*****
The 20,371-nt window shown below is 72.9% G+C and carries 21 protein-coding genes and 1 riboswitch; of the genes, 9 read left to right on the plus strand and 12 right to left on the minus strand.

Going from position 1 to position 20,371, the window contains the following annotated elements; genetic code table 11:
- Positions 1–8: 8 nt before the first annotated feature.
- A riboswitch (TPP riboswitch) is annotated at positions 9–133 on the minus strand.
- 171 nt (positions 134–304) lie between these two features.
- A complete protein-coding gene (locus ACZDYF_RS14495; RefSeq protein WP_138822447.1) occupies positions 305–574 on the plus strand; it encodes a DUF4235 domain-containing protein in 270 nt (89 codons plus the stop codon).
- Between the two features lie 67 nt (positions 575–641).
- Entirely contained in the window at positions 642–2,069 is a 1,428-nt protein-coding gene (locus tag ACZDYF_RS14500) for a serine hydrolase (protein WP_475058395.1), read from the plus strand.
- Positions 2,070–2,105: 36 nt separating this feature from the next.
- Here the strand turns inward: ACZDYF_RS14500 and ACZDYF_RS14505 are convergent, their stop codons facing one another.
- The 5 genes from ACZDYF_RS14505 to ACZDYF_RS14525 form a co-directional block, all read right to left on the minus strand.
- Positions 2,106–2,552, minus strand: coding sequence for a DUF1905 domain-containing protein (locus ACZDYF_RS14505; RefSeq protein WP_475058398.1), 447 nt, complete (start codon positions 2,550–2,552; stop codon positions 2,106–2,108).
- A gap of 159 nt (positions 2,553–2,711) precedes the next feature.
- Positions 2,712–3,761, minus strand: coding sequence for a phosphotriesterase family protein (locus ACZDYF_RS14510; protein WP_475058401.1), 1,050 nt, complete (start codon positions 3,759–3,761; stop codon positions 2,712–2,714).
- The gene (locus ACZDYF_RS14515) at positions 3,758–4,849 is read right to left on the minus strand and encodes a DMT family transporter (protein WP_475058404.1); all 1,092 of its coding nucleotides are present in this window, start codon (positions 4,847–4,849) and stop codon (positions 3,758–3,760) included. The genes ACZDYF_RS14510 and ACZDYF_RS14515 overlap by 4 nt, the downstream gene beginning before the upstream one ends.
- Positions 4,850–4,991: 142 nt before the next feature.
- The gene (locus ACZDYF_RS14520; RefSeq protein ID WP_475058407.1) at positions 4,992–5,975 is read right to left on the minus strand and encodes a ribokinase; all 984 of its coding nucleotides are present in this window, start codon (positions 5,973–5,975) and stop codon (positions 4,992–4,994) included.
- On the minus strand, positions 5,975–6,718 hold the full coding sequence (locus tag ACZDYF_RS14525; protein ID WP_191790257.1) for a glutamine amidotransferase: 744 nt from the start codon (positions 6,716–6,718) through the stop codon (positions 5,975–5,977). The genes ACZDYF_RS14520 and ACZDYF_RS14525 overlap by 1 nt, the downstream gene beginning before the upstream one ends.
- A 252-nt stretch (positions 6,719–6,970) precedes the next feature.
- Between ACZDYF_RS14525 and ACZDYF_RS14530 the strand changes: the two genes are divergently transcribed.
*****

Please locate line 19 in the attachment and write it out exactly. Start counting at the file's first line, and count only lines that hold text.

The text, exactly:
- A 252-nt stretch (positions 6,719–6,970) precedes the next feature.